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Brazil's JBS withdraws plan for U.S. processed food unit IPO

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Brazil's JBS withdraws plan for U.S. processed food unit IPO

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By Guillermo Parra-Bernal and Jake Spring SAO PAULO/BRASILIA (Reuters) – JBS SA <JBSS3.SA> has pulled a planned $500 million (376.93 million pounds) U.S. initial public offering of processed food subsidiary JBS Foods International BV, almost six months after a spree of corruption and food safety scandals in Brazil hurt investor demand for the deal. In a Friday filing with the U.S. Securities and Exchange Commission, JBS Foods International requested a withdrawal of the IPO. While neither company gave a new timetable for the IPO, JBS said in a statement to Reuters that a U.S. listing of JBS Foods “is the best way possible to maximize shareholder value.” Parent JBS and the processed food subsidiary first announced plans for a U.S. offering on Dec. 5. São Paulo-based JBS, the world’s No. 1 meatpacker, reaffirmed plans to list the subsidiary in August, saying a transaction could take place by the end of next year. The proposal for the JBS Foods International IPO was first put to test in March, after a scandal over an alleged bribery of health officials triggered bans on Brazilian meat exports. Two months later, two members of the family that controls JBS agreed to a plea bargain deal in Brazil relating to a corruption probe. A collapse of the plan is a setback for Brazil’s billionaire Batista family, which owns 42 percent of JBS and saw the IPO as a way to improve JBS’s global standing. The transaction was seen as a way to help decouple JBS’s businesses from Brazil — where reputational issues have impaired share performance in recent months. Reuters reported in March and in May, shortly after the food safety and corruption scandals, respectively, that JBS would press ahead with the $1 billion IPO plan despite dwindling investor confidence. Common shares <JBSS3.SA> fell 0.6 percent to 8.60 reais on Monday. The stock is down 25 percent so far this year. Brothers Wesley and Joesley Batista were arrested last month in connection with insider trading and other offenses related to their plea deal. Wesley, the elder of them and also JBS’s former chief executive, quit as a result. Both brothers will face trial for carrying out stock and foreign exchange transactions based on knowledge of their plea deal, a federal court confirmed on Monday. Both have been charged last week on the same case. Both Batistas worked personally on the refinancing of 21 billion reais ($6.7 billion) in short-term debt of JBS and spearheaded the sale of several assets.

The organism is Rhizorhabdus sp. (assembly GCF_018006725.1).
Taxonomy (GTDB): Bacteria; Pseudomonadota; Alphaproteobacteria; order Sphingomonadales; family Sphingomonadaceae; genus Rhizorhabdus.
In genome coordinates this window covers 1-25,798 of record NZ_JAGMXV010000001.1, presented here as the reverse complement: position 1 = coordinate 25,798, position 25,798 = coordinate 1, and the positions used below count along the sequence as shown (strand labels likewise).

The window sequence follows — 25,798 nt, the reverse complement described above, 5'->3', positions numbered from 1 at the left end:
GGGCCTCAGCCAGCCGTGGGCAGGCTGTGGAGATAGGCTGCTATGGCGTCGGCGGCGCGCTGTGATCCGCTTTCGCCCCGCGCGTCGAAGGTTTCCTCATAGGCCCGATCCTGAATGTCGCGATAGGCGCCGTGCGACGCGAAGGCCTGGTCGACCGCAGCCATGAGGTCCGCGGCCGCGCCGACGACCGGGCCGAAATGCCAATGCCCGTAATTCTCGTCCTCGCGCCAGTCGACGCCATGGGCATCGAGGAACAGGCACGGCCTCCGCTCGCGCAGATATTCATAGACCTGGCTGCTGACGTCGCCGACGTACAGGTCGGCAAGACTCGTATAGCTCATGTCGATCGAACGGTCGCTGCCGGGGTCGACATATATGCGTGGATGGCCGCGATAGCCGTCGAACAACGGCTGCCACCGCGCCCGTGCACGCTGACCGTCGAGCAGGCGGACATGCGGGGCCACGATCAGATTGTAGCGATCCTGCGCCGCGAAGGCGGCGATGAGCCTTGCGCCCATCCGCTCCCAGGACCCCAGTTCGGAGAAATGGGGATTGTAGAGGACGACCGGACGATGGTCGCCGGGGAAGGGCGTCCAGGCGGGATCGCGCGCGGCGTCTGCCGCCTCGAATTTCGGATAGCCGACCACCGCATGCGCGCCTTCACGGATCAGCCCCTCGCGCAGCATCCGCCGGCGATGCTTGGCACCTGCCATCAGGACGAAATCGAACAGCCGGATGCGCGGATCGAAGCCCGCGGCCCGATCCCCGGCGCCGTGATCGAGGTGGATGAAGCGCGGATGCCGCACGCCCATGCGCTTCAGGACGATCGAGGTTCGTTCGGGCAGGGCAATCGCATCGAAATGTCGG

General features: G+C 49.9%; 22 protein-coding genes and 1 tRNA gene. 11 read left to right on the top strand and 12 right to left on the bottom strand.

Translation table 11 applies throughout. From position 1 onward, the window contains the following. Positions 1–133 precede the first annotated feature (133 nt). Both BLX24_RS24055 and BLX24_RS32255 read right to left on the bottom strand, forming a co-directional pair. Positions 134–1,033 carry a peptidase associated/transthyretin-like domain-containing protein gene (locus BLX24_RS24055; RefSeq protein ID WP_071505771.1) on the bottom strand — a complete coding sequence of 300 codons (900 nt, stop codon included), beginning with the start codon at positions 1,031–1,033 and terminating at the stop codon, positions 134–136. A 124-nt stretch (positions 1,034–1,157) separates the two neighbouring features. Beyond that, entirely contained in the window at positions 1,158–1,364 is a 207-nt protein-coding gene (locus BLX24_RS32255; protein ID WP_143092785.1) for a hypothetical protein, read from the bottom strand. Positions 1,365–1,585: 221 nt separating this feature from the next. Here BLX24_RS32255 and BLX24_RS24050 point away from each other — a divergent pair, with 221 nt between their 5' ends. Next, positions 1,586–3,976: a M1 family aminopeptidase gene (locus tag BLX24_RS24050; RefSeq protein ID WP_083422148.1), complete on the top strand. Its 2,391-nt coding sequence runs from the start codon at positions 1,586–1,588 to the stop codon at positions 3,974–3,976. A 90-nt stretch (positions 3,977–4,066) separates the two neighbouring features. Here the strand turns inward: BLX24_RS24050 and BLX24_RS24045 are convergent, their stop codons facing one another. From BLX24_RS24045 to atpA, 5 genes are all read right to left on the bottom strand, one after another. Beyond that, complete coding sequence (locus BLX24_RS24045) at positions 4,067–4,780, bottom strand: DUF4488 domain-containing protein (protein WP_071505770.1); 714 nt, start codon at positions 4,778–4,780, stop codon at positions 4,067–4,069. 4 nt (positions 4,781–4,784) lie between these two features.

(Editing by Steve Orlofsky and Sandra Maler)
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